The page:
Fungi Kwaramba and Joseph Madzimure
ZIMBABWE scored big in its quest to have the punitive and illegal economic sanctions imposed by the West two decades ago removed after the United States’ House of Representatives Committee admitted that the embargoes were hitting hard on the poor and causing untold economic pain.
This emerged at a virtual meeting held between Political Actors Dialogue (Polad) members and the US Foreign Affairs, House of Representatives Committee Subcommittee on Africa Global Health, Global Human Rights and International Organisations last week.
According to a letter to Zimbabwe’s Permanent Representative to the United Nations, Ambassador Stuart Comberbach from Polad International Relations and Re-Engagement Committee Rapporteur Mr Kwanele Hlabangana, Ms Karen Baas, the chairperson of the subcommittee, posed key questions to the panellists who included non-governmental organisations, on whether the sanctions were not affecting ordinary people.
“She questioned the integrity of continued use of sanctions in a country as the case is in Zimbabwe whose effect may be misdirection and failure to achieve the intended purpose. She acknowledged that sanctions had a glaring tendency to affect innocent victims, had effects of shrinking the economy, a negative socio-economic effect on service delivery, health, education, water, sanitation, and infrastructural development programmes,” reads the letter in part.
In its submissions, Polad said the baneful sanctions had resulted in Zimbabwe failing to access lines of credit, being discriminated on the international frontier, and the negative perception had resulted in a slump in tourist arrivals.
“From a financial perspective, the sanctions have affected all the foreign currency transactions with the companies unable to directly transact in foreign currency. To date, a total of USD1.2 million in producer funds and government royalties have been blocked by the US government. Producers are now receiving their funds directly from customers outside Zimbabwe creating a problem for the government as some producers tend to evade paying taxes and royalties. It is never guaranteed that Zimbabwe will recover its blocked funds,” reads part of the submissions gleaned by The Herald.
No sector has been spared by the effects in terms of capacity utilisation due to the sanctions that were imposed by Western countries as punishment for embarking on the land reform programme.
“The sector has been heavily affected by sanctions through its effects of high cost of borrowing, tight liquidity conditions, outdated technology, continued use of antiquated plant and machinery, declining agriculture output, low aggregate demand, and power outages.
“The sanctions affected the manufacturing sector through lack of long term financing which precluded the sector from accessing the much-needed capital injections for retooling. This eroded the viability and competitiveness of the sector.
“The unfavourable development was exacerbated by combined effects of poor export performance, high import demand, and reduced capital inflows, on the back of adverse publicity.
“The withdrawal of the multilateral financial institutions from providing the balance of payment support to Zimbabwe had a ripple effect as some other bilateral creditors and donors also followed suit by either scaling down or suspending disbursements on existing loans. 12.3 Industry’s capacity utilisation fell from 76 percent in the 1980s to an all-time-low of 10 percent in 2008,” reads part of the submissions.”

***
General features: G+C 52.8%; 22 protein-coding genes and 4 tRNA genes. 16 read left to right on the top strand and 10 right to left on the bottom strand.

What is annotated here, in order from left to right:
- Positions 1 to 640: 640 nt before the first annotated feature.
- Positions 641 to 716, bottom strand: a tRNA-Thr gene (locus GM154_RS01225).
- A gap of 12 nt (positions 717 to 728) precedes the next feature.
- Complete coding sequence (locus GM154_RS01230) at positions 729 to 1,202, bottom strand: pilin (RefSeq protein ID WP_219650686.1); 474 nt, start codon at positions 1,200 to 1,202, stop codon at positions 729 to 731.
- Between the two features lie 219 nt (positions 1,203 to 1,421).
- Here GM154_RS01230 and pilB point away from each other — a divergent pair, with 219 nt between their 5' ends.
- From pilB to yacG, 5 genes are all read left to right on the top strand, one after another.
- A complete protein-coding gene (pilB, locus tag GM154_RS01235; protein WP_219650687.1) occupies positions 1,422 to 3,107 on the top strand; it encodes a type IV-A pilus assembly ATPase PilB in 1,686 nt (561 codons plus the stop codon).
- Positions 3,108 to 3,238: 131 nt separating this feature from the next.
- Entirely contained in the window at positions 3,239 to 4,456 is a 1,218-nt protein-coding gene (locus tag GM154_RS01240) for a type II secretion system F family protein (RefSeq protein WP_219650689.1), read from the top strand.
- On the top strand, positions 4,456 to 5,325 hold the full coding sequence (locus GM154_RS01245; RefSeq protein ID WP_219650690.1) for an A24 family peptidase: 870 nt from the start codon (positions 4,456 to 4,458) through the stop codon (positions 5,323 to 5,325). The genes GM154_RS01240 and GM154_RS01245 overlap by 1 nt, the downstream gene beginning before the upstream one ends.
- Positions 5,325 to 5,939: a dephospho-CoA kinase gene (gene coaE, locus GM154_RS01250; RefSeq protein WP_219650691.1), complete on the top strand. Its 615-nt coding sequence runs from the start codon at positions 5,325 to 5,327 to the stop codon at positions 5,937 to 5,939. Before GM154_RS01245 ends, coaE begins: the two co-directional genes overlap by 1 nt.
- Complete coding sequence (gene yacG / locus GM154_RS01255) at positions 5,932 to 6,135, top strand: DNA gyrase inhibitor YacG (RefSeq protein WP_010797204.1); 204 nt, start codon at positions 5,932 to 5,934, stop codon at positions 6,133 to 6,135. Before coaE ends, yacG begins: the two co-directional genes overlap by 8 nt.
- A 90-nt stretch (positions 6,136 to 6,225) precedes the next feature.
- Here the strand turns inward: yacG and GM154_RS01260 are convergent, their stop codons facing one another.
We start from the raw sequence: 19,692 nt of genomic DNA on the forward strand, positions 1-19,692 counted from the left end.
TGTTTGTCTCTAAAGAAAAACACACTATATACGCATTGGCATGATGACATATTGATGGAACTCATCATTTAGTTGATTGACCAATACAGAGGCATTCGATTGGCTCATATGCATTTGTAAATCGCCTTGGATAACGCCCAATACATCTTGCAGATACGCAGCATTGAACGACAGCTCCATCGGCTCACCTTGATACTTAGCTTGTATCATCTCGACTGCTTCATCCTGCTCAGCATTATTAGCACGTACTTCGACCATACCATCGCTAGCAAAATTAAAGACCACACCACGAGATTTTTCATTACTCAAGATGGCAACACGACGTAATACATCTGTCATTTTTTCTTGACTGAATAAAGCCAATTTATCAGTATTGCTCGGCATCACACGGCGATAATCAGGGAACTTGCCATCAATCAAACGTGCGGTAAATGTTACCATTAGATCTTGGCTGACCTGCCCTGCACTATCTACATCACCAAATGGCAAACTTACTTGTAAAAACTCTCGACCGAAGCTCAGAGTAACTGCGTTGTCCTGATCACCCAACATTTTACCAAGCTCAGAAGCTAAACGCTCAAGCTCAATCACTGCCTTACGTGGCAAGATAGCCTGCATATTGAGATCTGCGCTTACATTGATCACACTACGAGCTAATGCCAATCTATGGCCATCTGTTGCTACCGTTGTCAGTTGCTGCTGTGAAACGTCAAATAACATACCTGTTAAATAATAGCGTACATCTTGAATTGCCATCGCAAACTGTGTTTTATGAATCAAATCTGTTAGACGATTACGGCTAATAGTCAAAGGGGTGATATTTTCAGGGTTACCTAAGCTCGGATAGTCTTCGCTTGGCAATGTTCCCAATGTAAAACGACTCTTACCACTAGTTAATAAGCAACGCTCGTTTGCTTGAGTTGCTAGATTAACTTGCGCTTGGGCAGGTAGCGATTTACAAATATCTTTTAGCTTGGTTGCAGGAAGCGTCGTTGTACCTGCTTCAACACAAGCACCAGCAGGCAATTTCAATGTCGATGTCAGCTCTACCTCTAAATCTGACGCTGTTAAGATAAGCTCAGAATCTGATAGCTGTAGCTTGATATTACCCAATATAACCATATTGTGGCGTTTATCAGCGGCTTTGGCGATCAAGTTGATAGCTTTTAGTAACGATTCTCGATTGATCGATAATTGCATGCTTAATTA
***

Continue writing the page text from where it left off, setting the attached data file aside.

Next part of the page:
With international financial lenders withholding loans to Zimbabwe, the cost of doing business from local companies has shot up as the outstanding areas have triggered penalties.
Due to Zimbabwe’s failure to honour its financial obligations to the IMF and World Bank since 1999, the Bretton Woods Institutions suspended balance of payment support and technical assistance. Consequently, the country’s external payment arrears continually increased from US$109 million in 1999 to US$5.4 billion in 2017. The arrears have been rising, now at more than 70 percent of total public and publicly guaranteed external debt.
The lending programme from the World Bank is inactive due to accumulated arrears and sanctions. With effect from October 2000, the World Bank placed all its International Bank of Reconstruction and Development loans and International Development Association credits to or guaranteed by, Zimbabwe in non-accrual status, resulting in the country being unable to access any loan.
The combined effect of the arrears situation and sanctions resulted in Zimbabwean companies finding it extremely difficult to access offshore lending, thus, crippling their operations.
In the pre-sanctions era, loan inflows to Zimbabwean companies increased from USD$134 million in 1980 to US$480 million in the 1990s but fell significantly to an average of US$80 million between 2000 and 2008.
Currently, where the private sector manages to secure offshore financing, it is usually at punitive and exorbitant interest rates. Moreover, Zimbabwean importers are asked to pay cash upfront resulting in a significant squeeze on private sector cash flows.
As a result of the illegal sanctions, Zimbabwe has lost US$42 billion in terms of potential investment, jobs have been cut and capital projects stalled. To bear the full brunt of the unilateral sanctions, that violate human rights, has been the ordinary Zimbabweans.
However, the Second Republic Engagement and Re-engagement efforts are now bearing fruits as some countries that were once openly hostile to Zimbabwe are coming to the table through dialogue.